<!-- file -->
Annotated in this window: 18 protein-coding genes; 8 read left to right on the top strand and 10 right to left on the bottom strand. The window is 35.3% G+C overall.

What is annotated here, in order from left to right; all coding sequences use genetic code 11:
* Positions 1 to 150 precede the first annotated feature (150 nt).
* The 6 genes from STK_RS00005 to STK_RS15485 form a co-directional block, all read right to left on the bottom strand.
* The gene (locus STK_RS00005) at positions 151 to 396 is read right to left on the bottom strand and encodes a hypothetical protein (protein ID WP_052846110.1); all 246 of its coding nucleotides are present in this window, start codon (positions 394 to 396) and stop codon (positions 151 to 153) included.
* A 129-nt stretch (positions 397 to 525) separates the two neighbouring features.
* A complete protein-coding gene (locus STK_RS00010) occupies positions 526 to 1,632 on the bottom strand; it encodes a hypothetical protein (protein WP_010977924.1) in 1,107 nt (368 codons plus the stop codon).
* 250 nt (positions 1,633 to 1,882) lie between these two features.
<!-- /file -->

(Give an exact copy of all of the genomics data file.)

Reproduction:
Annotated in this window: 18 protein-coding genes; 8 read left to right on the top strand and 10 right to left on the bottom strand. The window is 35.3% G+C overall.

What is annotated here, in order from left to right; all coding sequences use genetic code 11:
* Positions 1 to 150 precede the first annotated feature (150 nt).
* The 6 genes from STK_RS00005 to STK_RS15485 form a co-directional block, all read right to left on the bottom strand.
* The gene (locus STK_RS00005) at positions 151 to 396 is read right to left on the bottom strand and encodes a hypothetical protein (protein ID WP_052846110.1); all 246 of its coding nucleotides are present in this window, start codon (positions 394 to 396) and stop codon (positions 151 to 153) included.
* A 129-nt stretch (positions 397 to 525) separates the two neighbouring features.
* A complete protein-coding gene (locus STK_RS00010) occupies positions 526 to 1,632 on the bottom strand; it encodes a hypothetical protein (protein WP_010977924.1) in 1,107 nt (368 codons plus the stop codon).
* 250 nt (positions 1,633 to 1,882) lie between these two features.